Journal Volume 3 2000
They Answered the Call (continued/2)
St. John Ambulance Brigade
The St. John Ambulance Brigade in Ireland is a voluntary organisation, non-sectarian and non-political, and exists for the purpose of maintaining a body of trained men and women in readiness for First Aid assistance to the sick and injured on public occasions. It is a permanent organisation in time of Peace, ready and available in time of Emergency.
The primary purpose and aim of the St. John Ambulance Brigade is to provide a uniformed voluntary First Aid Service committed to the assistance of the general public wherever crowds gather and accidents and illnesses may be expected to occur. This role has been faithfully performed by generations of dedicated St. John Ambulance Volunteers for over 90 years.
The St. John Ambulance Brigade in Ireland was formed in 1904 in St. James's Gate Brewery, and it was not long before others Divisions for male and female members were established. The 1907 International Exhibition held in Dublin's Herbert Park, Ballsbridge, was the first opportunity for the Brigade to show publicly what it could do when it undertook public duty by establishing a First Aid and Rest Hut in the Exhibition grounds. During World War 1 many members of the Brigade volunteered for active service on the battlefronts, while at home there was a rapid expansion of the organisation, and over succeeding decades the Brigade won recognition from the Government and the general public as an organisation which provided first aid services. Its members were seen frequently in their first aid role at a vast array of public events, in theatres, cinemas and places were large crowds gathered.
In 1935, 2 Officers of the St. John Ambulance Brigade of Ireland, Superintendent G.W. Belton and Lady Superintendent Miss Burroughs, completed a course as A.R.P. instructors in London and on their return were examined by Comdt. M. Nolan, OIC Chemical Warfare Department of the Army, and were passed as qualified Grade 1 A.R.P. Instructors - the first in Ireland. In 1936, 36 Brigade officers were given an A.R.P. Course in Dublin by Comdt. Nolan, during which they were brought to the Curragh, where they received practical demonstrations in the use of gas. Following examinations, 36 Grade I Certificates were awarded and these instructors began giving lectures to Brigade personnel, who in due course qualified for Certificates. When the Government Civil Anti-Gas School opened at Griffith Barracks, Dublin, 12 members of the Brigade attended, 6 receiving Special Certificates and 6 the 1st Class Instructor's Certificate.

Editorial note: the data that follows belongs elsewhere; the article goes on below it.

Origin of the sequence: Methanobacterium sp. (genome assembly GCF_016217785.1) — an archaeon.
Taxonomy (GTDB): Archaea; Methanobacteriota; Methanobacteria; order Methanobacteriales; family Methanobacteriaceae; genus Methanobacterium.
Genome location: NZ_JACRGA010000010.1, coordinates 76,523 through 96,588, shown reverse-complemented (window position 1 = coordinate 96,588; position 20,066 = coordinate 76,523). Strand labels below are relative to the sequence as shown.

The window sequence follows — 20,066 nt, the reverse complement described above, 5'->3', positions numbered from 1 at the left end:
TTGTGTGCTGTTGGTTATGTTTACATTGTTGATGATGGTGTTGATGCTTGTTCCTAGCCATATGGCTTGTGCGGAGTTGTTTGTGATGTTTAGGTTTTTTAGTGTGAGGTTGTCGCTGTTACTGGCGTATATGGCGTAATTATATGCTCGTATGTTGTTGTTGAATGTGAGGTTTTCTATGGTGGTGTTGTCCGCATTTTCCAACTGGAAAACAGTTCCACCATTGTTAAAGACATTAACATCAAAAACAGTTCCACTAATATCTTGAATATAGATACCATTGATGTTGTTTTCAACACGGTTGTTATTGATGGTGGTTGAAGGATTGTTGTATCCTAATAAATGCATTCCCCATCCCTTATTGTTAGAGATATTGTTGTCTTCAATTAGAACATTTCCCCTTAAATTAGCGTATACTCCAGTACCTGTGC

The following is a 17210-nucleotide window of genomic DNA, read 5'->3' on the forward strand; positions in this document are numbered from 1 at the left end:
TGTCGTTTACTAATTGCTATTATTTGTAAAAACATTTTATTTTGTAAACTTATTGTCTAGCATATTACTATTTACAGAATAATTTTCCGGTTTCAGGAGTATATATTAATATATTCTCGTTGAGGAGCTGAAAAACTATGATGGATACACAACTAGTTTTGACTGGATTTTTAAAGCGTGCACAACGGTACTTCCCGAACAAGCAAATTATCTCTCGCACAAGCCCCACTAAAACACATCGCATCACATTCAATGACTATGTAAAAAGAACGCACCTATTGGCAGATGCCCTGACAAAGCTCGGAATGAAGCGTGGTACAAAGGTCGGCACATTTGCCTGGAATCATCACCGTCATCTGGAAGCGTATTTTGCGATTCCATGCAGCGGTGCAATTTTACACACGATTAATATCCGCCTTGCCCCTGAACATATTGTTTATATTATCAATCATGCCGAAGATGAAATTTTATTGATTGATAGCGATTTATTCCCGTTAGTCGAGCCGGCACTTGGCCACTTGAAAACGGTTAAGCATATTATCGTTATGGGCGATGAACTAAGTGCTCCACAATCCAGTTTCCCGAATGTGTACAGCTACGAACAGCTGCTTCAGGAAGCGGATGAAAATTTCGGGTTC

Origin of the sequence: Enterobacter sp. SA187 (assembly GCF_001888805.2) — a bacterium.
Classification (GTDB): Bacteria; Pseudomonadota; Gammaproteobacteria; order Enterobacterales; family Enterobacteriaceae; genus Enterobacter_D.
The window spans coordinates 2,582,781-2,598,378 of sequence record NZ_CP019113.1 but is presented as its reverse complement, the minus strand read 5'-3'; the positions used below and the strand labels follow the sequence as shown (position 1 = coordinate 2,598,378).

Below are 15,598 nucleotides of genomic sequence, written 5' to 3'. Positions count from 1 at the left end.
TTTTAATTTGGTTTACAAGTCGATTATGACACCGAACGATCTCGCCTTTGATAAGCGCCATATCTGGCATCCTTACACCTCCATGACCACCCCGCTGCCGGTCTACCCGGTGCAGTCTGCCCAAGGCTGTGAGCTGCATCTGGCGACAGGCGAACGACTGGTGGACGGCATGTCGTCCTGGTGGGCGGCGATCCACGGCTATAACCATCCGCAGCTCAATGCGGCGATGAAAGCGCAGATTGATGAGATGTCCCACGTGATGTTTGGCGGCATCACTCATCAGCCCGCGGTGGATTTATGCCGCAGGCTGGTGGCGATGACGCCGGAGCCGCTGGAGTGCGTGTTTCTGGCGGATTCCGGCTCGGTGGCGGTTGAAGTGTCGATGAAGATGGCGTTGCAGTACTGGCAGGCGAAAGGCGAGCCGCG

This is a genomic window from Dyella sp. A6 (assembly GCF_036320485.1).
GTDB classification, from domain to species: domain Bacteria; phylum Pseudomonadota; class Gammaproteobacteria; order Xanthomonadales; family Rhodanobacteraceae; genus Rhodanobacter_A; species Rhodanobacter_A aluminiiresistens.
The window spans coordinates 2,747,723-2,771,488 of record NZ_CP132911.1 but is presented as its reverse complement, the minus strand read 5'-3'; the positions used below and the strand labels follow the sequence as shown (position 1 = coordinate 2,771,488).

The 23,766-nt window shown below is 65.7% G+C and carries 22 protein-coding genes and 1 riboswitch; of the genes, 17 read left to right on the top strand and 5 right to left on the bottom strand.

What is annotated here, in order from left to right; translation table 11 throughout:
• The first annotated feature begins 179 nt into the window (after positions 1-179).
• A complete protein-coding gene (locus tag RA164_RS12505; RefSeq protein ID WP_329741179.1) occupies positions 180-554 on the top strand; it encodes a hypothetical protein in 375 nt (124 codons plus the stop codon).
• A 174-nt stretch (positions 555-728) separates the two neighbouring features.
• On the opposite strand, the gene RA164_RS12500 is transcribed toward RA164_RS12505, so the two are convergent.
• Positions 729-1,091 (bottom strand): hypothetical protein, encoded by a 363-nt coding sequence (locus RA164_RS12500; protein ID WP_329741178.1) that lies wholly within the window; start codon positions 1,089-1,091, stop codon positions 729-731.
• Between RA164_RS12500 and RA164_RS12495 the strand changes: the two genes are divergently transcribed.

When the Air Raid Precautions Act (1939) was implemented, Dublin Corporation recognised that the St. John Ambulance Brigade was the only organisation which could hope to establish an A.R.P. Casualty Service and the organisation was placed by the Commissioner, Sir John Lumsden, at the disposal of the Corporation. A similar offer was made to Dun Laoghaire Corporation which was accepted by them, and in all the Scheduled Areas where A.R.P. Schemes had to be implemented and members of the organisation were available, they became part of the local A.R.P. organisation. Members of the organisation were involved in every aspect of A.R.P. work, and also worked closely with the Irish Red Cross Society which was not established until 1939, and assisted in the training of their personnel.